The Quandaries of the Blu-Ray World

Sorry for two entries in a row about DVD and home theater.  The blog will certainly be open for other branches of discussion, vis a vis film of course, with post-topics ranging from film studies, to film history, to rediscovering great filmmakers currently in the doldrums of obscurity, to new technology, to the actual joys and heartbreaks of making a film firsthand (and finding ways to cope with those heartbreaks).

For now, though, let's talk about the recent new entry in the pantheon of home theater history, and the capitalist Ferris wheel: one o' them new-fangled Blu-Rays.  Oh no, the B word (that is, for you collectors who have invested untold sums in your standard-def DVD collections, like myself confessedly)!  I have had many discussions with other video "enthusiasts" and connoisseurs heretofore about the concerns with the new format.  One of the problems, it would appear, is contained within the name Blu-Ray itself.  The picture looks awfully...oh, what's the, blue.  The images on Blu-Ray transfers seem to mysteriously possess a coolish color-timing and a kind of uniform "frost" over the image.  One need look no further than the uber savvy transfer-quality critics at DVDBeaver to make that observation.  Furthermore, the skin-tones become a distraction on a great deal of these sampled Blu-Ray images.  In addition to this, there would seem to be a uniform darkening of transfers, which in my opinion is suspect (although of course the images are sharper).  Some noteworthy examples of this are in the reviews of the Blu-Rays of The Ipcress File and Batman Begins.  And check out the actress Capucine in bed on a screen-capture from the Blu-Ray release of The Pink Panther.  That is the most glaring and obvious example I could find of this "cool image" phenomenon.  The only transfer I have seen so far that has countered (and bettered) the SD in correct color timing is the Blu-Ray of Fanny and Alexander.  Once again, those Criterion boys and girls do fine work.  There is warmth in the hues of these images as evident in the screen captures (particularly the skin-tones) that makes for a beautiful, balanced Blu-Ray transfer.  They faltered a bit, however, on their DVD of Salo, or the 120 Days of Sodom.

A few months back, I had a Blu-Ray of my feature film A Trip to Swadades made.  And what a fascinating experience it was!  First of all, the visual style and look of the film are quite anomalous and counter to the "clean" images people are accustomed to seeing in today's film market.  When filming Swadades, the super-16mm 7222 black-and-white Kodak stock was underexposed throughout shooting, and pushed in processing at the lab (pushing, for those who do not know, is compensating for lack of proper exposure during processing, heightening grain, giving it an aged feel and, as a side effect, distinguishing the blacks, whites and grays in black-and-white filmmaking in cases of wide-latitude for image exposure).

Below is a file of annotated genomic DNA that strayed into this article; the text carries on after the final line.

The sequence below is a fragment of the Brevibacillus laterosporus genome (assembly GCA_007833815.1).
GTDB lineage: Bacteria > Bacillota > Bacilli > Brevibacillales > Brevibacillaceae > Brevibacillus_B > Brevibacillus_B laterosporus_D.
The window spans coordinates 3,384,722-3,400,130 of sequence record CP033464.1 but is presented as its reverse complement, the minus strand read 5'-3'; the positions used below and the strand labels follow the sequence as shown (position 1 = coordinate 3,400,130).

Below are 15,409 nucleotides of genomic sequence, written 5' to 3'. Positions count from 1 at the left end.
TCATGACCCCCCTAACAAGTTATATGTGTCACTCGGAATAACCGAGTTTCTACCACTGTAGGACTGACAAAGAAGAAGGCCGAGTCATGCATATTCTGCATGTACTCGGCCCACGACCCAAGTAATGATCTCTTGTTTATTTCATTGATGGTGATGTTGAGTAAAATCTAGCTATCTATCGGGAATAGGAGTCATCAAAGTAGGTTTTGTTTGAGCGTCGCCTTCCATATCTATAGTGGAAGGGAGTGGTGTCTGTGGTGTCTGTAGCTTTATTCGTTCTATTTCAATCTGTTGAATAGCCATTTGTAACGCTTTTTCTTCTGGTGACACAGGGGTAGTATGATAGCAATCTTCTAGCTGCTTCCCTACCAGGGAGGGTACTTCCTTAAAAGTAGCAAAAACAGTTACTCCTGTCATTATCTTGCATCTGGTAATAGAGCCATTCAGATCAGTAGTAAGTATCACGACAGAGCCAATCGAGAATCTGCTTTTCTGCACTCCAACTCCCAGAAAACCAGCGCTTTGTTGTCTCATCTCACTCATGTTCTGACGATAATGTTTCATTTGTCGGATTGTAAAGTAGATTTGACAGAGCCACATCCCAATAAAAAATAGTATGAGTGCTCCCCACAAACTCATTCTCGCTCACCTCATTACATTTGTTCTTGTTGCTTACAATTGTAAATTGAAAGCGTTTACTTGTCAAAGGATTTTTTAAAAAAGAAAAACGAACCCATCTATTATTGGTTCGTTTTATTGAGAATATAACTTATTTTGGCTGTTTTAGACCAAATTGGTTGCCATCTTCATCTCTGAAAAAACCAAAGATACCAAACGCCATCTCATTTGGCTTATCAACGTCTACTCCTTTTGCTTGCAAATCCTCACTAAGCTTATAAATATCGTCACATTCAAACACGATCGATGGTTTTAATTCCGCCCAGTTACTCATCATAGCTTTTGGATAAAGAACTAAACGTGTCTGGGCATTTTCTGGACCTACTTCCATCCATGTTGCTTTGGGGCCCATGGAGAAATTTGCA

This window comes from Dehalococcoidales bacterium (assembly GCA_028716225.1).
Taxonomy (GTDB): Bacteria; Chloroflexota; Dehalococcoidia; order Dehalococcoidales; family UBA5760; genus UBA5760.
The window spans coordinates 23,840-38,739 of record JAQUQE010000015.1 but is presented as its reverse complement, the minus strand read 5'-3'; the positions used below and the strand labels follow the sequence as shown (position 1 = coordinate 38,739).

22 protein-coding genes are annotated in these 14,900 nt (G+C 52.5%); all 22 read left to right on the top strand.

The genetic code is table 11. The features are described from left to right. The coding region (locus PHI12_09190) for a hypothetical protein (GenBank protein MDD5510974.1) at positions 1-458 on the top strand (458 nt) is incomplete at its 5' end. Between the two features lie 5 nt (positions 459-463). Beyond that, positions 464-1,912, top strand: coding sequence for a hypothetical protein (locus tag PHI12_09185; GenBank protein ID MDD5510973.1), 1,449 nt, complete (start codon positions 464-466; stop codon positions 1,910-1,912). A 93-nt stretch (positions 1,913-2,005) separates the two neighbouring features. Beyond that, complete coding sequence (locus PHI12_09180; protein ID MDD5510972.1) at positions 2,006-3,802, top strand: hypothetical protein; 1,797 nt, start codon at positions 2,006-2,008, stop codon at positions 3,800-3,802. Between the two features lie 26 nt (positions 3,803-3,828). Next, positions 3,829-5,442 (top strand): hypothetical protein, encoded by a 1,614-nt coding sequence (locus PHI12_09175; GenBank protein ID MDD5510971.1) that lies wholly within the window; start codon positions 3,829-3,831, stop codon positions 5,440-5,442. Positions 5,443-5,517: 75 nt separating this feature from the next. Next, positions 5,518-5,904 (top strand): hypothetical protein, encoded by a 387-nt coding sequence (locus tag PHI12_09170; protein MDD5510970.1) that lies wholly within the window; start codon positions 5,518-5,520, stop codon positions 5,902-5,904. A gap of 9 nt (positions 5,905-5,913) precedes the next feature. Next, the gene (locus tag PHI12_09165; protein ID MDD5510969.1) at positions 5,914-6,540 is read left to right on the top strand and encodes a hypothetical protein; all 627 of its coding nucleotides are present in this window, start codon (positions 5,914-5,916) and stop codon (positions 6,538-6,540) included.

The compression and burning took all night long, and onto morning, beginning at noon the previous day and ending at 7 a.m. the next day.  When the DVD came into my possession, I had an immediate look at it with great inquisitiveness.  The hyper-grain naturally present in the image was readily apparent in the Blu-Ray.  The grain popped in an extremely self-conscious way (I wanted people to be aware of a different look, but not to the extent that it would take them out of the film and distract/bother them).  No cool problem, because of course there was no color to be had.  Also, the titling in the opening credits sequence were not properly formatted prior to compression, and every bit of text was stretched tall and skinny.  This is a peril that we only became aware of how to fix later and after the fact.  HD compression requires special titling that down, any of you planning a Blu-Ray DVD compression in the near future!  I am grateful I have that disc, but on the other hand, I am not eager to show the film in that form to anyone.  First-time viewers are, in fact, forbidden from seeing the movie like this on their first go-round with the movie.

My discontent with outsourcing of home-theater formats is very apparent.  Hey, I was bitter at first when VHS was being made obsolete by DVD, as I am now with the Blu-Ray outsourcing.  However, whereas my initial DVD issues in the early 2000's were mostly bull-headed, I believe my Blu-Ray skepticism to warrant some merit.  The image is certainly much sharper, but the transfers so far are a tad messy in their color temperature correction in terms of the cool hues.  If you view me as an albatross, so be it.  I am perfectly happy with my SD DVDs, and if they are made obsolete, I assure you, I will be among the last of the converts.  Maybe by then, as what happened with SD DVDs, they will have mastered the process of color-timing Blu-Rays.  Remember those first DVD releases from the late 90's?  Ever wonder why companies are disposed to re-releasing those?  Working out the kinks in a new system...

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